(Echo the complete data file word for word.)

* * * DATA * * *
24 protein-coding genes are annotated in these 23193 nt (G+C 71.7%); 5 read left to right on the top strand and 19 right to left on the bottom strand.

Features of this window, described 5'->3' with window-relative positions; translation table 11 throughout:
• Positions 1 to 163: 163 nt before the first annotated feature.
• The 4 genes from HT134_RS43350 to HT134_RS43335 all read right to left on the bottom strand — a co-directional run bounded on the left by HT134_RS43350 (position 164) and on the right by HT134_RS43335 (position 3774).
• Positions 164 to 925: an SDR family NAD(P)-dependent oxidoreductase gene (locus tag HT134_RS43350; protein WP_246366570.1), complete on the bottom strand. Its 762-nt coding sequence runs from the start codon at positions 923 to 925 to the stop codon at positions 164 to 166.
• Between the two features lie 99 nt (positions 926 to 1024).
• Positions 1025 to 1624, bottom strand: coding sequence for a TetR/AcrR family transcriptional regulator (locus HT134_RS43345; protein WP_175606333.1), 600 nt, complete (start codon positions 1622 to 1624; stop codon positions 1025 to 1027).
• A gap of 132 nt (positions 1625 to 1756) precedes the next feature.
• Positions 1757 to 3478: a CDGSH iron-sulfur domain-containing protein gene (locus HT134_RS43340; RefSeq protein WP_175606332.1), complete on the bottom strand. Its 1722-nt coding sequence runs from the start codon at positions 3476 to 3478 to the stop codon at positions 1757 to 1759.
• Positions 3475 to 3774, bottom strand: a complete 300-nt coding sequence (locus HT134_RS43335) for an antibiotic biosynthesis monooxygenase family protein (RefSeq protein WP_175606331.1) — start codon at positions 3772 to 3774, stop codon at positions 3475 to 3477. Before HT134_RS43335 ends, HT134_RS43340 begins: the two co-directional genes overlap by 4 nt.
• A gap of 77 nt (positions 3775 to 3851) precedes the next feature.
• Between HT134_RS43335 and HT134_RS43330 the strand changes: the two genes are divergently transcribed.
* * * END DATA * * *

24 protein-coding genes are annotated in these 23193 nt (G+C 71.7%); 5 read left to right on the top strand and 19 right to left on the bottom strand.

Features of this window, described 5'->3' with window-relative positions; translation table 11 throughout:
• Positions 1 to 163: 163 nt before the first annotated feature.
• The 4 genes from HT134_RS43350 to HT134_RS43335 all read right to left on the bottom strand — a co-directional run bounded on the left by HT134_RS43350 (position 164) and on the right by HT134_RS43335 (position 3774).
• Positions 164 to 925: an SDR family NAD(P)-dependent oxidoreductase gene (locus tag HT134_RS43350; protein WP_246366570.1), complete on the bottom strand. Its 762-nt coding sequence runs from the start codon at positions 923 to 925 to the stop codon at positions 164 to 166.
• Between the two features lie 99 nt (positions 926 to 1024).
• Positions 1025 to 1624, bottom strand: coding sequence for a TetR/AcrR family transcriptional regulator (locus HT134_RS43345; protein WP_175606333.1), 600 nt, complete (start codon positions 1622 to 1624; stop codon positions 1025 to 1027).
• A gap of 132 nt (positions 1625 to 1756) precedes the next feature.
• Positions 1757 to 3478: a CDGSH iron-sulfur domain-containing protein gene (locus HT134_RS43340; RefSeq protein WP_175606332.1), complete on the bottom strand. Its 1722-nt coding sequence runs from the start codon at positions 3476 to 3478 to the stop codon at positions 1757 to 1759.
• Positions 3475 to 3774, bottom strand: a complete 300-nt coding sequence (locus HT134_RS43335) for an antibiotic biosynthesis monooxygenase family protein (RefSeq protein WP_175606331.1) — start codon at positions 3772 to 3774, stop codon at positions 3475 to 3477. Before HT134_RS43335 ends, HT134_RS43340 begins: the two co-directional genes overlap by 4 nt.
• A gap of 77 nt (positions 3775 to 3851) precedes the next feature.
• Between HT134_RS43335 and HT134_RS43330 the strand changes: the two genes are divergently transcribed.